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Open Call for Contributions to Border Criminologies

Based at the Centre for Criminology, University of Oxford, Border Criminologies brings together academics, practitioners and those who have experienced border control from around the world. Showcasing original research from a range of perspectives, we hope to better understand the effect of border control and to explore alternatives.

We have an open call for guest posts that:

Profile interesting and innovative projectsthat challenge ideas about border control, identity, and belonging (e.g. )

The blog entries are usually between 500 and 1500 words and we like to include photos whenever possible, as well as link to other resources as appropriate (e.g., news stories, project websites, etc.). Submissions are reviewed by the editorial team. More on how to contribute at

Check out our Spring 2014 update to know more about what we’re up to. Also, you can follow us at  twitter(@bordercrim), facebook and flickr as use these means to engage in discussion and circulate our posts.

Any questions, please do not hesitate in contacting us at

We look forward to hearing from you!

Ines, Sarah, Mary and Andriani.

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Research project: enforcing immigration law at a local level

Immigration enforcement stands at the juncture of foreign and domestic policy, significantly impacting law enforcement practices, national security and local community dynamics. Traditionally, the federal government has set immigration enforcement policies and practices, leading some people to expect consistency across jurisdictions.  However, an NSF-funded study suggests that local enforcement is a patchwork of policies characterized by infrequent cross-jurisdictional consultation and coordination.

Drawing primarily on surveys and interviews with police chiefs and sheriffs, an interdisciplinary research team investigated how local law enforcement agencies develop immigration enforcement policies and practices for their communities. The researchers found that most of the policymaking occurs at the local level, although a few states are attempting to direct immigration law-enforcement policy statewide.  Policy decisions also appear to be influenced more by local intergovernmental dynamics than by objective enforcement needs.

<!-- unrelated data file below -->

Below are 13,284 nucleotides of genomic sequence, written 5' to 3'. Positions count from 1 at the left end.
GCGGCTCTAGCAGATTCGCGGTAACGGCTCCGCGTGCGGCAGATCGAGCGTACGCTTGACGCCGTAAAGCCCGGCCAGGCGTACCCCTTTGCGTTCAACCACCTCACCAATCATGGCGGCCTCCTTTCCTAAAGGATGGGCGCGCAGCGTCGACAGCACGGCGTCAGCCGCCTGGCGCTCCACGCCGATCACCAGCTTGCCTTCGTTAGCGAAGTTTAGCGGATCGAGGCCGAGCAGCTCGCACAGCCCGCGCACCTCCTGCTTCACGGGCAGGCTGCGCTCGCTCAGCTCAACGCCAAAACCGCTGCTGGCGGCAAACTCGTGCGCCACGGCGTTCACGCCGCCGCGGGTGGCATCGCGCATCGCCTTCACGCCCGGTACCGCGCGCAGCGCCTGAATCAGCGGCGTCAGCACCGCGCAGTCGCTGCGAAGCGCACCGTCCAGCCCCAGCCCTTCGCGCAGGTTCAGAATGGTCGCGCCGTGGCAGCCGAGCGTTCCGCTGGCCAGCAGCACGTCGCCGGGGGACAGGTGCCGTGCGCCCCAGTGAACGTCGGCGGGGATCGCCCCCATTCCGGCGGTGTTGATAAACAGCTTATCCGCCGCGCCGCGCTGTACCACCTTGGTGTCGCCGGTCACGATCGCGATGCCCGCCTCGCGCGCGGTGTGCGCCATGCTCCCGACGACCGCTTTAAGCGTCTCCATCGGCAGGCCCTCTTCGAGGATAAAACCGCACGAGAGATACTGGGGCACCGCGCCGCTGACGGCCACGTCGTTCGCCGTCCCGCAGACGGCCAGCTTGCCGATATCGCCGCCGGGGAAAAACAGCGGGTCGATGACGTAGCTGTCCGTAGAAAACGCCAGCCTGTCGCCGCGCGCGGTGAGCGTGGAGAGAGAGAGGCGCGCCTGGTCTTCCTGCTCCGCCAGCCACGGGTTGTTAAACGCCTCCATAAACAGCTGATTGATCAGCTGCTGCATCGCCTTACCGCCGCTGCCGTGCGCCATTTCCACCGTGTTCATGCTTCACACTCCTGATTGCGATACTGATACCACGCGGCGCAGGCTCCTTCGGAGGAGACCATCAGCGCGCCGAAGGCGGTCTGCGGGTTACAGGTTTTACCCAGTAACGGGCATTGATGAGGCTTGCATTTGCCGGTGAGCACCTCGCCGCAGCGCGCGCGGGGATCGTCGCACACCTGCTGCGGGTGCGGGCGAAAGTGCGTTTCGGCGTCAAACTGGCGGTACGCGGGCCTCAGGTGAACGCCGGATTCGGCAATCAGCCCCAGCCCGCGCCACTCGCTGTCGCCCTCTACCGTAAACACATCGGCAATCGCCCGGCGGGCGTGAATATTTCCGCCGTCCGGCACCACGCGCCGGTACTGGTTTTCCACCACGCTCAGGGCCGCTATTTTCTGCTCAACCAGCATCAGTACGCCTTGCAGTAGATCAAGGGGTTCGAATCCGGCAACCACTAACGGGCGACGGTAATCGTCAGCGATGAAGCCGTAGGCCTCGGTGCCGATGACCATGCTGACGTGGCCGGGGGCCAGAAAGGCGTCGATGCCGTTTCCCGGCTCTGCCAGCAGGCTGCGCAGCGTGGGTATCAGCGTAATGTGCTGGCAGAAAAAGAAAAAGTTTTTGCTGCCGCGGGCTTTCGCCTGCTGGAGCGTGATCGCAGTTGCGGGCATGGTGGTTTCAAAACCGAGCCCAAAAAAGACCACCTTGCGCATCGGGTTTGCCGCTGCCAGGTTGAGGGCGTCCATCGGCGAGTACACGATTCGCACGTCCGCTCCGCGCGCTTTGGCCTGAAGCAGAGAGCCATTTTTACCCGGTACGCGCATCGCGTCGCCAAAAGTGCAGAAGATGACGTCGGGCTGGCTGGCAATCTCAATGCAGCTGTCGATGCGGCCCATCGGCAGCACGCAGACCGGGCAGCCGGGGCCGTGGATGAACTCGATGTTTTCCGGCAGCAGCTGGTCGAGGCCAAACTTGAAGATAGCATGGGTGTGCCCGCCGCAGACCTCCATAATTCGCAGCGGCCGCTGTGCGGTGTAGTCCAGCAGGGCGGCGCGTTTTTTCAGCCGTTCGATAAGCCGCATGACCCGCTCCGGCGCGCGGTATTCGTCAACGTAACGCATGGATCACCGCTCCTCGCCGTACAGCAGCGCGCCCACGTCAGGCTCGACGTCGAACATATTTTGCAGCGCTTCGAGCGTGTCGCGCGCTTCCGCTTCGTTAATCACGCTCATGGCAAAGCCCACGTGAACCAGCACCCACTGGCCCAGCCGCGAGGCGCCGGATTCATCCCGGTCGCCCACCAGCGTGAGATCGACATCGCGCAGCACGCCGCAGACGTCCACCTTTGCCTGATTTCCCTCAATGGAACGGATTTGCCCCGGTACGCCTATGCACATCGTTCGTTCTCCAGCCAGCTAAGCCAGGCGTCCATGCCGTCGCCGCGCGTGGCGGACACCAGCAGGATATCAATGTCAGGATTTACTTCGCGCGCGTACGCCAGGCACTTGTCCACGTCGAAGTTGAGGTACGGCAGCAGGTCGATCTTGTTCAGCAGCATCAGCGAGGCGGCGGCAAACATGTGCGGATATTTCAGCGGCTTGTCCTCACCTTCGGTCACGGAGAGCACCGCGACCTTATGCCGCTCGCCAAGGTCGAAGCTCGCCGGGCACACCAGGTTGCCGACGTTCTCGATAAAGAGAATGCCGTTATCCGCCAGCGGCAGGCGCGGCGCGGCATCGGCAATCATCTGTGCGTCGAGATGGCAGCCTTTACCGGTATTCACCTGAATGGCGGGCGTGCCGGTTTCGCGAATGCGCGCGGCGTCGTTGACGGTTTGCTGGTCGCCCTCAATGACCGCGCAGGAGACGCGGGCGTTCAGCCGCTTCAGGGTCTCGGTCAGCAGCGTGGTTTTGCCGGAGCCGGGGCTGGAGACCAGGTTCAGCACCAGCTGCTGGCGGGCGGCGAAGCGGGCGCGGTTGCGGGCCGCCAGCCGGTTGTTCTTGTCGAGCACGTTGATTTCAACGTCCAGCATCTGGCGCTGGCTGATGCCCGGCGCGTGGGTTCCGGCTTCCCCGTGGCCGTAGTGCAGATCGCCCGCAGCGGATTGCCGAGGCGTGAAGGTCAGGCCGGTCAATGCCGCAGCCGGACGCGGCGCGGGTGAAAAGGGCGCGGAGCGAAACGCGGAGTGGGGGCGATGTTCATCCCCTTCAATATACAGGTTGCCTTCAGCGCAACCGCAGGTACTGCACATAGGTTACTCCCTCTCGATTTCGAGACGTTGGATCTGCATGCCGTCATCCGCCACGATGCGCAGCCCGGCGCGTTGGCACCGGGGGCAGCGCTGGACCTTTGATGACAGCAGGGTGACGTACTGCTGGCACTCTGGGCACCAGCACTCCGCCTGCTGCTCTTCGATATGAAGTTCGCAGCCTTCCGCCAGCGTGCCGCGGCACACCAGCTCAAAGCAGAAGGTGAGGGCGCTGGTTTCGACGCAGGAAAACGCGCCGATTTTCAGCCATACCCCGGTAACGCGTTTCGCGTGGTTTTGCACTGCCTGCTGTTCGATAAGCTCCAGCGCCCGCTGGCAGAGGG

In addition, local communities and law enforcement differ in their view of local enforcement of immigration law, with communities downplaying the problems associated with these responsibilities. Demographic change, the form of local government and the police chief’s ethnicity can significantly impact enforcement approaches. Lower levels of enforcement are evident in departments in which the police chief was an ethnic minority.

The research team disseminated their results to the National League of Cities and to state and local police officer standards and training councils as well as to academic audiences.

For more information, go to or contact Doris Marie Provine:

As part of the online restart the CRN-Blog will regularly give space to researchers to promote a research project, publication or anything else they like to share. If you want to bring your project or publication under the attention, please get in touch with the administrators:

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“The Borders of Crimmigration” conference, Leiden, the Netherlands, October 9-10 2014

On the 9th and 10th of October 2014, the CINETS network (Crimmigration Control – International Net of Studies) will organize her second Crimmigration Control conference. After the success of the first conference, which was held in Coimbra, Portugal in 2012, this conference will take place at Leiden University in the Netherlands. The theme of this year’s conference is:

“The Borders of Crimmigration” 

The theme
Globalization has led to a far-reaching transformation of the relationship between states which is particularly evident in the way that territorial borders are managed, negotiated and imagined. As the relationships between states shift and the boundaries between national and international become increasingly blurred, scholars and practitioners have come to realize that the changes in the nature and the meaning of borders require greater translation and interaction between various disciplines such as criminology, sociology, law, anthropology, political sciences and international relations. In this second CINETS conference, we aim to bring together scholars, practitioners, NGO’s and (PhD-) students from these various disciplines in order to contribute to the discussion on– actual or imaginary, legal or social, internal or external – borders as a key concept in crimmigration studies. Besides raising questions on discussing immigration policies concerning crimmigration in relation to borders and border control, this conference aims to address questions on the extent and differences in the policies implemented to penalize aggressors in crimes involving immigrants. This conference will not only focus on abstract theoretical notions that have been claimed to explain the crimmigration trend, but also on the practical implications and (un)intended consequences of crimmigration in the field of law enforcement.